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S. 1601: Helping Overcome Trauma for Children Alone in Rear Seats Act of 2019

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A bill to direct the Secretary of Transportation to issue a rule requiring all new passenger motor vehicles to be equipped with a child safety alert system, and for other purposes.

The bill’s titles are written by its sponsor.

Sponsor and status

Roger Wicker

Sponsor. Senior Senator for Mississippi. Republican.

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Last Updated: May 22, 2019
Length: 6 pages
Introduced
May 22, 2019
Status

Ordered Reported on Jul 10, 2019

The committees assigned to this bill sent it to the House or Senate as a whole for consideration on July 10, 2019.

Prognosis
15% chance of being enacted according to Skopos Labs (details)
Source

Position statements

What stakeholders are saying

Institute for Spending Reform SpendingTracker.org estimates S. 1601 will add $3 million in new spending through 2024.

History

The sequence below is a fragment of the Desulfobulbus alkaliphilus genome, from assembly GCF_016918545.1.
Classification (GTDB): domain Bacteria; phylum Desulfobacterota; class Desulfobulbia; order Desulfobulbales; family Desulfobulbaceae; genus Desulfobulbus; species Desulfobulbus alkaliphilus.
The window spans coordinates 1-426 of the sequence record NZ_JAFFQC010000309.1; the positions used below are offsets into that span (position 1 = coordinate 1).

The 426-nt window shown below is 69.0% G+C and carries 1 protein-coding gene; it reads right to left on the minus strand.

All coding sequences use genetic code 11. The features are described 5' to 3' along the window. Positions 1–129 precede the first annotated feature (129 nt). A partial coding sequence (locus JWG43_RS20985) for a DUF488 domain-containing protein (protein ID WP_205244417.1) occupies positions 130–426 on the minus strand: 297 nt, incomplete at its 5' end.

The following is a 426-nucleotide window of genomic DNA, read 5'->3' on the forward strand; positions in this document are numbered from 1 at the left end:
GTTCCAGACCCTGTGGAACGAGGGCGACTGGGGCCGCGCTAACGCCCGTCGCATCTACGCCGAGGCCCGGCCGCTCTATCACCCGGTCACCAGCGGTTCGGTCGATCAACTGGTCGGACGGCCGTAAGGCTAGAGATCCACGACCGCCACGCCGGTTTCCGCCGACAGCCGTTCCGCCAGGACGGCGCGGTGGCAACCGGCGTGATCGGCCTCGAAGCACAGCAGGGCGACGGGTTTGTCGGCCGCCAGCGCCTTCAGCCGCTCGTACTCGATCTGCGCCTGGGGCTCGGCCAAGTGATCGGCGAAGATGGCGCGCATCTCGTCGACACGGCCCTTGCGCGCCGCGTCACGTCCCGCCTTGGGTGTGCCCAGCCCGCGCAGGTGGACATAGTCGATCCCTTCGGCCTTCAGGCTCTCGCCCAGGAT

May 22, 2019
 
Introduced

Bills and resolutions are referred to committees which debate the bill before possibly sending it on to the whole chamber.

Jul 10, 2019
 
Ordered Reported

A committee has voted to issue a report to the full chamber recommending that the bill be considered further. Only about 1 in 4 bills are reported out of committee.

If this bill has further action, the following steps may occur next:
 
Passed Senate

 
Passed House

 
Signed by the President

S. 1601 is a bill in the United States Congress.

A bill must be passed by both the House and Senate in identical form and then be signed by the President to become law.

How to cite this information.

We recommend the following MLA-formatted citation when using the information you see here in academic work:

“S. 1601 — 116th Congress: Helping Overcome Trauma for Children Alone in Rear Seats Act of 2019.” www.GovTrack.us. 2019. September 19, 2019 <https://www.govtrack.us/congress/bills/116/s1601>

Where is this information from?

GovTrack automatically collects legislative information from a variety of governmental and non-governmental sources. This page is sourced primarily from Congress.gov, the official portal of the United States Congress. Congress.gov is generally updated one day after events occur, and so legislative activity shown here may be one day behind. Data via the congress project.